Music, eh?

Huffington Post has a playlist up of the top 50 No 1 singles in the UK over the past decade. A quick flick through it tells me that A) they’re for the most part crap and B) my taste in music is well outside the mainstream. It’s also put me in a wistful mood, so I’m going to have to go through the iPod and dig up some old favourites, like this one:

 

Children are coming – they can forge their own path

Cross post with Chronica Minora:

 

The sigil of House Stark in the TV series Game of Thrones.

The TV series Game of Thrones, and the book world of A Song of Ice and Fire generally, place great importance on heraldry and family. House Stark’s motto (or simply “their words”) is “Winter is coming”, House Lannister’s is “Hear me roar”, House Greyjoy’s is “We do not sow”. They serve to distinguish families from one another and often are a concise statement of what the family’s concerns are: the Starks urge one to be prepared, the Greyjoys show their contempt for farmers and the like, for instance.

The Stark sigil as on A Wiki of Ice and Fire

The Stark sigil as on A Wiki of Ice and Fire

George RR Martin is fascinated by heraldry, perhaps too much so. It works for his series, though, because it builds a complex and realistic world. He’s drawing on medieval Europe here, which had a very complex set of rules governing what could or couldn’t be on a family crest, although the book series doesn’t follow such rules. All families are concerned with heraldry, though, and individuals often have their own crests (or sigils, as they are called; and the ones shown in the TV series do not necessarily match those described in the books). Others might have a crest assigned to them by a more highborn lord, which is probably quite realistic too. There’s a full series on Westerosi families here, but as it’s based on the books be warned that many a spoiler lurks within.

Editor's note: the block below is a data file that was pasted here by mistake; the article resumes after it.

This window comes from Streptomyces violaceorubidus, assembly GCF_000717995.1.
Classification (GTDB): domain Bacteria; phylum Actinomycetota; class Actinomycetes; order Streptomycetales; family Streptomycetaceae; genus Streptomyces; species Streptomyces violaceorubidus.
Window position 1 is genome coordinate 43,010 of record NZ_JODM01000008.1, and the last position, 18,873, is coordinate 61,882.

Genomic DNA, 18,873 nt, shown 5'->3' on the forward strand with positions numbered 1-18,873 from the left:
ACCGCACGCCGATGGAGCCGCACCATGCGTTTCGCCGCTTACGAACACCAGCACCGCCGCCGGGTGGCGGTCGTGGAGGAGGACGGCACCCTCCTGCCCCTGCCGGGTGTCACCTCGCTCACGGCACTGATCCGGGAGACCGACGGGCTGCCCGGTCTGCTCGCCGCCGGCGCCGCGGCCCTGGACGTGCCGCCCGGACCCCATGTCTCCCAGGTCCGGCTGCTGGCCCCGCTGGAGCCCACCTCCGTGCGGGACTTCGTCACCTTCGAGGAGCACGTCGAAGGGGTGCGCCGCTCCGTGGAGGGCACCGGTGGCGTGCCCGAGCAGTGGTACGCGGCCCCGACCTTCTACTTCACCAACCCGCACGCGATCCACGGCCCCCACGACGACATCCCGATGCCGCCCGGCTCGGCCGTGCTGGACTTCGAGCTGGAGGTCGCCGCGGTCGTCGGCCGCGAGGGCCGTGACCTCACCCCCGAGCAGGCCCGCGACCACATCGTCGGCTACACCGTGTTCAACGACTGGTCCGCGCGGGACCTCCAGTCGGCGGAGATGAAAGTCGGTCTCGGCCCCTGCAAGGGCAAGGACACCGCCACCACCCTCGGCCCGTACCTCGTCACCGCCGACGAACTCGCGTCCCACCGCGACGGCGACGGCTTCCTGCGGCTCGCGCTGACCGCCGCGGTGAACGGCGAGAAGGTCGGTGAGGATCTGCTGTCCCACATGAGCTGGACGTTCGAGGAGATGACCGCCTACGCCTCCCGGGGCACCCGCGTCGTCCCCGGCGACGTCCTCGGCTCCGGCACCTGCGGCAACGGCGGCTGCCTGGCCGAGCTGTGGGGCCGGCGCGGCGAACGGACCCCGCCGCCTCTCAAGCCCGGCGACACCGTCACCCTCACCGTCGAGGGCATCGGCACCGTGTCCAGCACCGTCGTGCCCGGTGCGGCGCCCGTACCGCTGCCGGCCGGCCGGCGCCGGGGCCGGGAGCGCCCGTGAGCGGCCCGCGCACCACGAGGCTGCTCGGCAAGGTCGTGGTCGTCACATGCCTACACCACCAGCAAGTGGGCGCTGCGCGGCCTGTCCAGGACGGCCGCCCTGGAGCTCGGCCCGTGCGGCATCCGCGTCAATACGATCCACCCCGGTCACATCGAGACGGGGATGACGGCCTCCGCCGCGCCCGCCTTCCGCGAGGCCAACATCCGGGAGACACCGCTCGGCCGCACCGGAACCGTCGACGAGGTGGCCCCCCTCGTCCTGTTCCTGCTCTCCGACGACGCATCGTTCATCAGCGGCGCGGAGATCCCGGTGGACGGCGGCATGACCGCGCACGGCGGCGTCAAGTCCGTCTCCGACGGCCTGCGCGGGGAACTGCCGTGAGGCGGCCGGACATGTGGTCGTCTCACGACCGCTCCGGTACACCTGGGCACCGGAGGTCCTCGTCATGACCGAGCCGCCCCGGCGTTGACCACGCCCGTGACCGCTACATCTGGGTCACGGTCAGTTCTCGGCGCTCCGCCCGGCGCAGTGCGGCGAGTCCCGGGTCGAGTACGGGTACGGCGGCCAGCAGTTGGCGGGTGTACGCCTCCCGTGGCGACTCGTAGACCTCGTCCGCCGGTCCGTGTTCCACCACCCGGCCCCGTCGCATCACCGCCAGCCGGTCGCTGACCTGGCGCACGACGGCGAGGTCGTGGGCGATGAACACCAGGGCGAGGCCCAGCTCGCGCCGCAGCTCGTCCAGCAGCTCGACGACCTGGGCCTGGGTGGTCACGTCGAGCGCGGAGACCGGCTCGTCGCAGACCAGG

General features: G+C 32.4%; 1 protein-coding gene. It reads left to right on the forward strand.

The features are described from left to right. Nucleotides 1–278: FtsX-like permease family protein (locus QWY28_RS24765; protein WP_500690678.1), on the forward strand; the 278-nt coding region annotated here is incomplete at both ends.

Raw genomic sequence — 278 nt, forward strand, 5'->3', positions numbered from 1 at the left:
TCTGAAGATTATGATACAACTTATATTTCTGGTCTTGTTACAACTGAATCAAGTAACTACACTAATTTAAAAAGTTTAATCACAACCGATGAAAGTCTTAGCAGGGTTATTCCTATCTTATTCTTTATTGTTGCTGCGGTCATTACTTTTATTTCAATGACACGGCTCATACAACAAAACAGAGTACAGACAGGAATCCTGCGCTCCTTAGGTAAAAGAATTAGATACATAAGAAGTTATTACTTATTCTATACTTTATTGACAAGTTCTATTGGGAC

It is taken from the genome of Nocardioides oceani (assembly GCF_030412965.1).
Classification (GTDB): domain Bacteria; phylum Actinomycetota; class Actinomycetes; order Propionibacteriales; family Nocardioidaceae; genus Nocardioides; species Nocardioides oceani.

The impending arrival of my younglings has had me dwelling a lot on family. It’s not actually a new interest/fascination. I’ve always taken family seriously, and certainly after it dawned on me some years ago that if I had no sons my particular family line could be kaput – I have no brothers and my sister has no children yet. That worried me in my own head for a while, worried me in a vague sort of way at least. I don’t know why. Families come along in their own time and I certainly don’t feel particularly old.

Brian Boru probably did not look like he did in this 18th century engraving.

Brian Boru probably did not look like he did in this 18th century engraving.

When I was a teenager I became fascinated by family history. I know bits and pieces of my own heritage – one grandfather was an architect, the other built cars and later ran a dock, for instance. Game of Thrones and its obsession with family seems to have reawakened that interest.

Generally speaking, my family seems to be descended from Mathghamhain, either the brother or nephew of Brian Boróimhe (I’ve read both at various times but haven’t made any serious genealogical study). For a youngster like myself, having some sort of tangential connection to a great historical figure such as a high king was, without a shadow of a doubt, cool. Any touristy genealogy stuff seems certain of it, but putting on my medievalist’s hat I tend to look somewhat cynically on such claims now, given that for centuries families across the world have claimed descent from legendary or mythical figures. Still, somewhere along the way was somebody called Mathghamhain (it means “bear”) and I am his descendant. As you’ve probably guessed by now, I like connections to the past, and having some of my own fascinates me; perhaps when I am older or have more time I will conduct a more in-depth study of my own family line.

FamilyCrestThe family crest also intrigued me, and I have no idea how it came about. Strictly speaking, I can’t use it, as I am not the head or heir apparent of the main line. I believe that is some guy in Orleans, presumably descended from one of the many Irish who left the country after the Battle of Kinsale and subsequent Flight of the Earls. The O’Mahony Society has its own crest. I’ve also come across two variations of the family motto, which wouldn’t be uncommon in history as different branches might adopt different stances or crests/mottoes depending on their individual circumstances. The one I came across first translates from Irish as “the burning torch to victory”, though this list of Irish mottoes only lists the other variation, which translates from Latin something like “thus we guard our sacred things”. My Latin is very rusty, though.